You have two options, to be shot or to be hanged

If you wanted to buy a home in Iceland in the last few years your options ranged between being shot or being hanged.

Most people have had to take home loans with price indexation where the amount you borrow increases according to the corresponding inflation. So if inflation is 5%, you add that amount to your loan. This is good for the lender who can buy as much for the money he’s received as he could have when he lent it out. For the borrower this is only good if the housing prices increase at a faster rate than inflation. Meaning that you can get a higher amount than your loan for selling your home. The danger is when recessions hit, borrowers are doubly whacked by increased payments, but lower equity in their home. Before 1983, vages were also indexed so that they rose with inflation, insuring the public with their home loans. The government then did away with the vage indexation to relief businesses from rising costs of labour. There is still no relief in sight for the public.  This is basically death by hanging, slow and painful.

In a global economy, people are obviously going to try to find the best option for their money. When inflation goes haywire as it has done in Iceland in the last few years, 10% and above, people start seeking ways to borrow in foreign currencies. Some individuals and businesses do so in order to borrow money where interest rates are low and put it to work where they are high, seriously skewing economies and the real worth of things but more on that in a later post perhaps. When the public has an option of borrowing in a 10%+ currency or a 3%+ currency the second option seems rather enticing. Then you have to take into effect currency fluctuations because you are obviously receiving your wages in one currency and paying your debts in another. In Iceland, the standard advise became, “if you can handle fluctuations between 15-25% then you should go with the currency loan option”. In the process you were handed a potential lottery ticket if your own currency strenghtened, lowering your debts at an incredibly fast rate. But when the fluctuation became 75-125% in the wrong direction, people’s debts and payments increased accordingly. This is how you quickly and brutally end up being shot.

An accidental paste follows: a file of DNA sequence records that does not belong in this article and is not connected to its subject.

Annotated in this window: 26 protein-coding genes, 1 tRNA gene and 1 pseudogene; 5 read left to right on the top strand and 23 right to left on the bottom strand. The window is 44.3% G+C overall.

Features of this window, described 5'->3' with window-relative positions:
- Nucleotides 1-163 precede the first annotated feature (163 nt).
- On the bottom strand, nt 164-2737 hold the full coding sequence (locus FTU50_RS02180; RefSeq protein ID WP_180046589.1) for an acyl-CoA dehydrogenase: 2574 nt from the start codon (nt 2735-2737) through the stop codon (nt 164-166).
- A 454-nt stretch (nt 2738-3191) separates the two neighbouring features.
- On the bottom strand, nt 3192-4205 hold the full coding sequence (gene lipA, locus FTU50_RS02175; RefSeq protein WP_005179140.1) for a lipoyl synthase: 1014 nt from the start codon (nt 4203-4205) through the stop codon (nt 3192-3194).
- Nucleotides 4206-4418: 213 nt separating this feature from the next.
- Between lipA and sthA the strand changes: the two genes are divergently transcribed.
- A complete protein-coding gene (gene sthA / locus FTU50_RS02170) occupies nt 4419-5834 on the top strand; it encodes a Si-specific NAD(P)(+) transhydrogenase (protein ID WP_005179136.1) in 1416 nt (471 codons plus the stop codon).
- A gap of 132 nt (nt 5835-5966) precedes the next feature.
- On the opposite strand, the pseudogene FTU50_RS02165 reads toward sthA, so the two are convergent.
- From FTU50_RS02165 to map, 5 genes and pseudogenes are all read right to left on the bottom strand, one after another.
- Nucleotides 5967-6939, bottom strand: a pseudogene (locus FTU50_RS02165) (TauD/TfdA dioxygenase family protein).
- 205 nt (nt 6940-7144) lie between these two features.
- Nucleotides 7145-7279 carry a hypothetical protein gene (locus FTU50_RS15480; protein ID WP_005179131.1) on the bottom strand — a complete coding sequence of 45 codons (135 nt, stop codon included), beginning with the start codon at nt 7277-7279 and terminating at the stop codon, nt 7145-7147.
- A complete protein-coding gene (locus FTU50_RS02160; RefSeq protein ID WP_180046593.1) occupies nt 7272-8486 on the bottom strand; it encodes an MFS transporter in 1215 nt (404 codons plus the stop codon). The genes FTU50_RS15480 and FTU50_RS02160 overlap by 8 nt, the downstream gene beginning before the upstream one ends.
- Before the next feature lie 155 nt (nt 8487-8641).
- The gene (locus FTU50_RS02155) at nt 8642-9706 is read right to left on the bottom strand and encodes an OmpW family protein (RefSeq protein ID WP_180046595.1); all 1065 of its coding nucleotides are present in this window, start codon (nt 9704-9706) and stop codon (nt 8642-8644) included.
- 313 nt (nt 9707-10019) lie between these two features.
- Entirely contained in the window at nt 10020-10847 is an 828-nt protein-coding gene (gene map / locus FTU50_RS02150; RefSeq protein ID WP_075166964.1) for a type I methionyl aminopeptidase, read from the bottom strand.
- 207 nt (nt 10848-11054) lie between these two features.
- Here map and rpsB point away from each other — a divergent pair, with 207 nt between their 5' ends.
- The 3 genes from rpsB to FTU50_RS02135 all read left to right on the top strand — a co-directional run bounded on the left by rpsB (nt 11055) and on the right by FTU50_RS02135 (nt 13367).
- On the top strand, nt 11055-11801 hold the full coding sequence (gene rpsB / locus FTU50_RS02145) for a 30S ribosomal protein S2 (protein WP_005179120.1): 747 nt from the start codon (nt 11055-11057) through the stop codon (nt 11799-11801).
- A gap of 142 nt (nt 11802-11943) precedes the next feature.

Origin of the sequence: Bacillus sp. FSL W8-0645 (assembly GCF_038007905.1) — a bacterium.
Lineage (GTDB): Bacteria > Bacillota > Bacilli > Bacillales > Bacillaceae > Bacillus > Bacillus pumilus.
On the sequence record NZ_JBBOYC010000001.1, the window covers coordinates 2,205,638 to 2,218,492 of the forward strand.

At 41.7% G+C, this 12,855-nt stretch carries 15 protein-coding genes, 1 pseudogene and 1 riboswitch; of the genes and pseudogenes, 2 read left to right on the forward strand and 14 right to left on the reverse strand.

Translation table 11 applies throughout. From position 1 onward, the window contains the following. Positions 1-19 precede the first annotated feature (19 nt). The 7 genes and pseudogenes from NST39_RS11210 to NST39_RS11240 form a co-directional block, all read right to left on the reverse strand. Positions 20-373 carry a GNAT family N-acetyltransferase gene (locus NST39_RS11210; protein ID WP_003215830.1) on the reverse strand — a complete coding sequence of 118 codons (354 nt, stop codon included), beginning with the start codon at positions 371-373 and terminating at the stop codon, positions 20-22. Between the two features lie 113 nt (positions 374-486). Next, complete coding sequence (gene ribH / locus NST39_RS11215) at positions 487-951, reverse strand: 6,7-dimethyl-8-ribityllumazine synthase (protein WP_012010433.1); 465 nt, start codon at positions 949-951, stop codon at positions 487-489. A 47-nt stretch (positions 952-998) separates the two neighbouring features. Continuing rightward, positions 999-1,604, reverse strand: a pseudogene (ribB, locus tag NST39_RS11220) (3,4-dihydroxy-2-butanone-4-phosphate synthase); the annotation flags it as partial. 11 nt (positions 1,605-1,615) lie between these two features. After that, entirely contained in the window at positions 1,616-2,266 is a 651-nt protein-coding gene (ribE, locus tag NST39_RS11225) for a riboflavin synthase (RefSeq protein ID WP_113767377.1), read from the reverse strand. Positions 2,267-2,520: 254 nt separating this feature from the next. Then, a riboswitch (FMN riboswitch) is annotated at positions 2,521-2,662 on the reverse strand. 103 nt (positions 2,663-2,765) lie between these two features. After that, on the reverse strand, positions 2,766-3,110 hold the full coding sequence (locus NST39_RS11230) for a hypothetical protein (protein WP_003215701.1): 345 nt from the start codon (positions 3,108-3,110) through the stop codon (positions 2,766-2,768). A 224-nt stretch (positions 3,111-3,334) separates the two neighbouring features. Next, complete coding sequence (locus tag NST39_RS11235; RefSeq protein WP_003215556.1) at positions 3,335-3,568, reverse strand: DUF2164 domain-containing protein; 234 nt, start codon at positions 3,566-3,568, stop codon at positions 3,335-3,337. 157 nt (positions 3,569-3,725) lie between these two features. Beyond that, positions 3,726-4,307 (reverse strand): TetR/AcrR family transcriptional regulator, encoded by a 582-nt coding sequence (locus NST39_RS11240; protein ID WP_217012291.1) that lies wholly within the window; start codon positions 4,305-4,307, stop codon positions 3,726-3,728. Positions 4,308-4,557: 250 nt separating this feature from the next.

2 Responses to “You have two options, to be shot or to be hanged”

  1. 1 Mister Floppy November 3, 2008 at 3:44 pm

    And the worst part is going to come when the prices of the houses and flats go to the ground because a lot of people is going to live this surrealist situation:

    They are going to own X money to the bank but the prices of the house they bought is going to be X/2 what means that there`s no point in keeoing paying it since they can buy a similar one and much cheaper.

    More and more since the central bank of iceland increased the interest rate from 12 to 18%, what means that the people who bought a house worth 26 millions of kronas and is paying a mortgage of variable innterest they have to pay now every month more than 400.000.

  1. 1 You have two options, to be shot or to be hanged | Home Equity Loan Blog Trackback on November 3, 2008 at 1:39 pm

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